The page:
Dining establishments are embracing the future of work, where power rests with the employees rather than the employer.
Apr 25, 2023
The co-creation economy and push for flexible work environments is rewiring restaurant businesses.
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An Australian café located in New York City’s West Village and Greenwich Village is now owned by its employees. As of March, Banter’s employees were each given a 10% stake in the business this year, a percentage that will grow as the business expands. Under this new financial model, the restaurant plans to be 80% employee owned within the next 20 years. “We increase ownership and receive dividends, which is just extra money in [the employees'] pocket because of business profits,” Banter representative Jaimen Sfetko told Time Out.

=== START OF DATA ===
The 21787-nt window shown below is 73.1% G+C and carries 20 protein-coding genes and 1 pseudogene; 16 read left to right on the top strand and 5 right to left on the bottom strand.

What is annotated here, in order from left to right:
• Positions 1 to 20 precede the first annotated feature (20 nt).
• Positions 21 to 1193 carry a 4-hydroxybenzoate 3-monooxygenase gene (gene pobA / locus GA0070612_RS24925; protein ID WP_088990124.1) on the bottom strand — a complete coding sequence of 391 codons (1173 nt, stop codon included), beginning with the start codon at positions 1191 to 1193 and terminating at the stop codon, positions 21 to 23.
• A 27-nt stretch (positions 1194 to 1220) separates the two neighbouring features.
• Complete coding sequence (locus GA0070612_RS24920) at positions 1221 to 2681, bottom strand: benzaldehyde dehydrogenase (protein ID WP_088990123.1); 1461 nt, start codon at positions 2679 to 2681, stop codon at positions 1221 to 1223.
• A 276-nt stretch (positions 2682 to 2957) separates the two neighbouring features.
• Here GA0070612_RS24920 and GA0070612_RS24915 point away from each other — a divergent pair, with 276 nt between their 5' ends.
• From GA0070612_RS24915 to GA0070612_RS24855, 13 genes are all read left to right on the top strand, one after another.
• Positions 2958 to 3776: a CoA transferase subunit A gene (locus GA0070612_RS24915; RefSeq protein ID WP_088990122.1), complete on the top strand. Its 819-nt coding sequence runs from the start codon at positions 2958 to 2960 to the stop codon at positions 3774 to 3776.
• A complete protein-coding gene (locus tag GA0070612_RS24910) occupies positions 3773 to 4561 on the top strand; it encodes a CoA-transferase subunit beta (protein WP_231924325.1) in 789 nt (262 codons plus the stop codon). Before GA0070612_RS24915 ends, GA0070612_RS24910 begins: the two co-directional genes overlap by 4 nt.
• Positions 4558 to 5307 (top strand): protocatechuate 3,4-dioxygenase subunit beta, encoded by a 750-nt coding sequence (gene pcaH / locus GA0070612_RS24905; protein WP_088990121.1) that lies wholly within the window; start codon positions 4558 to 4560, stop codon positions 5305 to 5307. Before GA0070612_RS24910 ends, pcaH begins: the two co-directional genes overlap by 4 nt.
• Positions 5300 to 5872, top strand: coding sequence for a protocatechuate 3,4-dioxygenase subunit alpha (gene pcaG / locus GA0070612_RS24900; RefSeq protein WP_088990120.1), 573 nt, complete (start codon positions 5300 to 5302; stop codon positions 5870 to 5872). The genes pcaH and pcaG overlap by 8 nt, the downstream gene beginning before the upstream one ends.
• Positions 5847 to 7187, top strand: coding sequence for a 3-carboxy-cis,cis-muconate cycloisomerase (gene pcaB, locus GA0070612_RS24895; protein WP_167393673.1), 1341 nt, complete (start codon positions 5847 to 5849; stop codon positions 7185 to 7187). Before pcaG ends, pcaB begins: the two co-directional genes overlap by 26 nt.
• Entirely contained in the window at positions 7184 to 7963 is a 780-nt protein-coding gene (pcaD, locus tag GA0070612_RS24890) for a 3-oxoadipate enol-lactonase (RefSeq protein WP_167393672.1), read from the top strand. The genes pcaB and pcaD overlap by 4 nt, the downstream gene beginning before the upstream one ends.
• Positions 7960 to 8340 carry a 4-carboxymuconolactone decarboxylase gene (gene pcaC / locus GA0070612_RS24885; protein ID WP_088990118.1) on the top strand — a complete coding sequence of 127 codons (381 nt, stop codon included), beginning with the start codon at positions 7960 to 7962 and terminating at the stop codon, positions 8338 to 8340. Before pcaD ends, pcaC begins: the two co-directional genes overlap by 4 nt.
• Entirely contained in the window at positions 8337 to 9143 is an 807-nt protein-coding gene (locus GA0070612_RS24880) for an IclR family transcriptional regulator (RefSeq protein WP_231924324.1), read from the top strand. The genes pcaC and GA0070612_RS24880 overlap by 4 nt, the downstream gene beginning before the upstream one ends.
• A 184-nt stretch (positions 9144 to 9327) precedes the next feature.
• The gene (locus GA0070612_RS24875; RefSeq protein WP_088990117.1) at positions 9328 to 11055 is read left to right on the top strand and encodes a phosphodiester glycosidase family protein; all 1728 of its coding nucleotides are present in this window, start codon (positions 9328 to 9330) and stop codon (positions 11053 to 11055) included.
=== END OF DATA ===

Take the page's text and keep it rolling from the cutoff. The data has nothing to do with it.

Donna, a cocktail bar in Brooklyn’s Williamsburg neighborhood that shut down during the pandemic, will reopen in the West Village this spring as a worker-owned restaurant. Owner Leif Huckman told Eater that the move allows “everyone [to] participate in the equity of the business.”
Astor Wines and Spirits, established in 1946 and located in Noho, Manhattan, transitioned to a worker-owned model at the end of last year. Operations manager Doug Yacka compared the financial plan to a “superior form of 401(k)” according to Curbed.
A new form of worker perks, folding employees into high-levels of the business gives everyday workers a chance to own and participate in the future of a company, no matter the size. In a volatile economy where stocks rise and dip, the restaurant industry is offering workers a way to invest in themselves and their local lives instead of larger, distant companies.
All images by Alexandro Loayza, courtesy of Banter NYC.